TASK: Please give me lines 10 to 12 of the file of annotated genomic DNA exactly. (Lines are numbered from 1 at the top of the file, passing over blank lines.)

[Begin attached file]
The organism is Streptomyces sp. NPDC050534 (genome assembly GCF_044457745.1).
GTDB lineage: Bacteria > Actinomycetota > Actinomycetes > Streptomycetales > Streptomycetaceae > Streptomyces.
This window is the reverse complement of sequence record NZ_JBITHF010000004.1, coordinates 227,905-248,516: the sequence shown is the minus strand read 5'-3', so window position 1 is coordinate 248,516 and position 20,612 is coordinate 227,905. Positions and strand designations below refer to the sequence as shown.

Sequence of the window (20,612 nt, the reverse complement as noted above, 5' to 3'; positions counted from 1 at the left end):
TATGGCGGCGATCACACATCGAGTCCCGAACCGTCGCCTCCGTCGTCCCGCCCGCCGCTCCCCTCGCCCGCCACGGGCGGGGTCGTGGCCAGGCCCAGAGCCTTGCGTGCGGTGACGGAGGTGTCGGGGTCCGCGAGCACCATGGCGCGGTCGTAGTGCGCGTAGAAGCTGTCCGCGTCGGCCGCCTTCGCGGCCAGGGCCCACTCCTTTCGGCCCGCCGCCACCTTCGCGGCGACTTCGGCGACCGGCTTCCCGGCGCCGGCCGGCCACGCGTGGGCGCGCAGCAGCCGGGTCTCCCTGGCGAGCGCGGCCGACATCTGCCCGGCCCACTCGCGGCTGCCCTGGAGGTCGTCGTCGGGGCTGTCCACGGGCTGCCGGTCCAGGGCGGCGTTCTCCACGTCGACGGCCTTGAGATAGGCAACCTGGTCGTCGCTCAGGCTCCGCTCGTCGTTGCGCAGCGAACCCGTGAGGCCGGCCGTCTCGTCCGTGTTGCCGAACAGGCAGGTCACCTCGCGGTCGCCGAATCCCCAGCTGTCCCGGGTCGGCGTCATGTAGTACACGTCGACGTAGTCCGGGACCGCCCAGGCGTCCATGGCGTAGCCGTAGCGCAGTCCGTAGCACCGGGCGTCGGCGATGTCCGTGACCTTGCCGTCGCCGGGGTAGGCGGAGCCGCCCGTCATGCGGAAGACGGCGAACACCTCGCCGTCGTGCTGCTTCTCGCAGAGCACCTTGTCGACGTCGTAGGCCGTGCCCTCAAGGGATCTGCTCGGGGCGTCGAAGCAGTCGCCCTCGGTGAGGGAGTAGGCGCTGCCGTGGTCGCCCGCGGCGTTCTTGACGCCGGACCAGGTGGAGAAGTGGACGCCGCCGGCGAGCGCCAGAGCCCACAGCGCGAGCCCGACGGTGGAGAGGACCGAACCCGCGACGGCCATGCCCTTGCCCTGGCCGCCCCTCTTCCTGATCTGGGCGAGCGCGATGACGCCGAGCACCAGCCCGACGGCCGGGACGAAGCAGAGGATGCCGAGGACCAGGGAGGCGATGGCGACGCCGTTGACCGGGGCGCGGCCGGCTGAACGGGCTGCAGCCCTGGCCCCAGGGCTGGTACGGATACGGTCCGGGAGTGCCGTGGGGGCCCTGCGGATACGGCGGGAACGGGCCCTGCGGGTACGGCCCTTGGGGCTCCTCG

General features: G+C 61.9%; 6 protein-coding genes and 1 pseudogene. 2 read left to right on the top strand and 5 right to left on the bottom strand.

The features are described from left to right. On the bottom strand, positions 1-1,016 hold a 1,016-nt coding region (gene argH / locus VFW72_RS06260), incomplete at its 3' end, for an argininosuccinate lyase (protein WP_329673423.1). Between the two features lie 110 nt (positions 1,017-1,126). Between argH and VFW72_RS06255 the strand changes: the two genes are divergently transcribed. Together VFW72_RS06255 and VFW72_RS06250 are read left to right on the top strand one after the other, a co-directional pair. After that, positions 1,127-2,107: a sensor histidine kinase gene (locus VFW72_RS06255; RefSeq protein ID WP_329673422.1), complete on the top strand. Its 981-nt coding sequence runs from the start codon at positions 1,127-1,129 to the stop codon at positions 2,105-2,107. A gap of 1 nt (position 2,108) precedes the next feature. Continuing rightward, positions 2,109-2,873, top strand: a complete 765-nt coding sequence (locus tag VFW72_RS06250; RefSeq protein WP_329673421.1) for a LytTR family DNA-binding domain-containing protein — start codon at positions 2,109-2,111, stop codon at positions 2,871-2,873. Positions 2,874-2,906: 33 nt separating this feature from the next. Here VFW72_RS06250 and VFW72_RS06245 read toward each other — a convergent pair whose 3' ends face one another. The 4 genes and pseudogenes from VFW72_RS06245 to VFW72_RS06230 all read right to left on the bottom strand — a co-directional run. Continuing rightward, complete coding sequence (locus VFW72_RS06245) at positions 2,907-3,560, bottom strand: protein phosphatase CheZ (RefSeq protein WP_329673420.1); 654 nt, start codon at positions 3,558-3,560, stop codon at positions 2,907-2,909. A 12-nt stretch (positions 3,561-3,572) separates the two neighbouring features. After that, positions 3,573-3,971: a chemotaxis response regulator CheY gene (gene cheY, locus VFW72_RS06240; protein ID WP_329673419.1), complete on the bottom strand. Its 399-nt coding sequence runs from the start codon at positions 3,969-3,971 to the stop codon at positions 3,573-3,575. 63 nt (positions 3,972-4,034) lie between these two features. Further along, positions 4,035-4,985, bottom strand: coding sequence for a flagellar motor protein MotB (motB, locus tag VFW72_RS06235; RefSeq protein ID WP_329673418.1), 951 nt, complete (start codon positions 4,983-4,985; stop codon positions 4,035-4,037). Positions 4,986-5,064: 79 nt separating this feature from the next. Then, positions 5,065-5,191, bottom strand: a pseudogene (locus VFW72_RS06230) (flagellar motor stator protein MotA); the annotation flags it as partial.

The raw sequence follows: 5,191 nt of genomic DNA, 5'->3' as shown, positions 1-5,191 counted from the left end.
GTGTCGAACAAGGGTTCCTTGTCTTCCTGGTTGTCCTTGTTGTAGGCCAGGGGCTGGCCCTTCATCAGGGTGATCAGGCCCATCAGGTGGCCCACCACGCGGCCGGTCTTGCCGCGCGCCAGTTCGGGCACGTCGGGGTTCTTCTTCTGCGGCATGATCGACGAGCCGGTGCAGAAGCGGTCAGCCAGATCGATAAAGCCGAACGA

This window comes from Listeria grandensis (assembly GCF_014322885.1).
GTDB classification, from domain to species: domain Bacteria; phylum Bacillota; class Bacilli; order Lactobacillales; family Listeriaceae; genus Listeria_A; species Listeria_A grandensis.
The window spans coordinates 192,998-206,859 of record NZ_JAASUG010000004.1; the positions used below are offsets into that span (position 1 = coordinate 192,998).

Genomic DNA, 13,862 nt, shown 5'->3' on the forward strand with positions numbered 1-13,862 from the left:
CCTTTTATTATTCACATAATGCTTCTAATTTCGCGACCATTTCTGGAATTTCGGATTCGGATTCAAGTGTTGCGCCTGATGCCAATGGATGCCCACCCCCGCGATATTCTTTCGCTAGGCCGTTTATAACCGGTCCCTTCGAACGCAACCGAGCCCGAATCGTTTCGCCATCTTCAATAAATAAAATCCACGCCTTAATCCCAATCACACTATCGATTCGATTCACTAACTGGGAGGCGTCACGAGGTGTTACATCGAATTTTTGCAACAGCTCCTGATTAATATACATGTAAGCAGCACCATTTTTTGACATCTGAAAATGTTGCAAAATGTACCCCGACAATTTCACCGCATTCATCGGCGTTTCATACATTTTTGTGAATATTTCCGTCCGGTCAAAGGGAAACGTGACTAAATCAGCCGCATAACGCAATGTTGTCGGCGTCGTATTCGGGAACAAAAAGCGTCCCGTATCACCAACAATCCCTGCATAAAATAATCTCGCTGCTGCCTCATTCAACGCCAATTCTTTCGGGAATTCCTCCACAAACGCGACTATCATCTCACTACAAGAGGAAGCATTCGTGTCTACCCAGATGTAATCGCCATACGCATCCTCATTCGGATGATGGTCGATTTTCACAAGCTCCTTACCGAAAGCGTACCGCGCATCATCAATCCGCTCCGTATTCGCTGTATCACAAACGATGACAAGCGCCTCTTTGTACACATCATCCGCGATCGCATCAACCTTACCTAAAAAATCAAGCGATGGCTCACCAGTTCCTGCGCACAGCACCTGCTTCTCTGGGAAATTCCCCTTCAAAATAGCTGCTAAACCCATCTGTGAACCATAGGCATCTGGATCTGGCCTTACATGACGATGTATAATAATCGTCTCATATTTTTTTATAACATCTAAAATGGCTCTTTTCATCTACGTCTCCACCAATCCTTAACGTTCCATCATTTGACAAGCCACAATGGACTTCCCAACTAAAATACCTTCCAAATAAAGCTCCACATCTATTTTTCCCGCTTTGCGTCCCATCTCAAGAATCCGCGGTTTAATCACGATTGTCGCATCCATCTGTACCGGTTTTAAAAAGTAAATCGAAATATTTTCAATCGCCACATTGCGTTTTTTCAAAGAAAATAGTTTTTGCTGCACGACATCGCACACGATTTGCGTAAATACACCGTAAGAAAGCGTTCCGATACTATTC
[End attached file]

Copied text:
This window comes from Listeria grandensis (assembly GCF_014322885.1).
GTDB classification, from domain to species: domain Bacteria; phylum Bacillota; class Bacilli; order Lactobacillales; family Listeriaceae; genus Listeria_A; species Listeria_A grandensis.
The window spans coordinates 192,998-206,859 of record NZ_JAASUG010000004.1; the positions used below are offsets into that span (position 1 = coordinate 192,998).